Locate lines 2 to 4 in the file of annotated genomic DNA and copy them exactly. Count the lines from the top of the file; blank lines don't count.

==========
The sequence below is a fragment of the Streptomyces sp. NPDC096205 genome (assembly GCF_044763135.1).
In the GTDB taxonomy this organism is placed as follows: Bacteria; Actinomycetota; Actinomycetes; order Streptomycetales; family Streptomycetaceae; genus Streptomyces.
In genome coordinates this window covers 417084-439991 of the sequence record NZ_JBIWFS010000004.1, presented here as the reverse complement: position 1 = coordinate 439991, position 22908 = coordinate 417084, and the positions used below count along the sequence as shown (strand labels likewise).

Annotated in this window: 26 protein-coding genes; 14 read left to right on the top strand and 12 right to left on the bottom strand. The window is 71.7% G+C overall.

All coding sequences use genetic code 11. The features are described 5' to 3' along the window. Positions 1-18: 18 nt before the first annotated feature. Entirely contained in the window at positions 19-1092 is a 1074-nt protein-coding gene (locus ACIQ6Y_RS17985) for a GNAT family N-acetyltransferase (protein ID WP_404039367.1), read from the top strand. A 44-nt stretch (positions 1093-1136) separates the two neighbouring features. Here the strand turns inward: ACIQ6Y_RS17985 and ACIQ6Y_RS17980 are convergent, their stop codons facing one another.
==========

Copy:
In the GTDB taxonomy this organism is placed as follows: Bacteria; Actinomycetota; Actinomycetes; order Streptomycetales; family Streptomycetaceae; genus Streptomyces.
In genome coordinates this window covers 417084-439991 of the sequence record NZ_JBIWFS010000004.1, presented here as the reverse complement: position 1 = coordinate 439991, position 22908 = coordinate 417084, and the positions used below count along the sequence as shown (strand labels likewise).

Annotated in this window: 26 protein-coding genes; 14 read left to right on the top strand and 12 right to left on the bottom strand. The window is 71.7% G+C overall.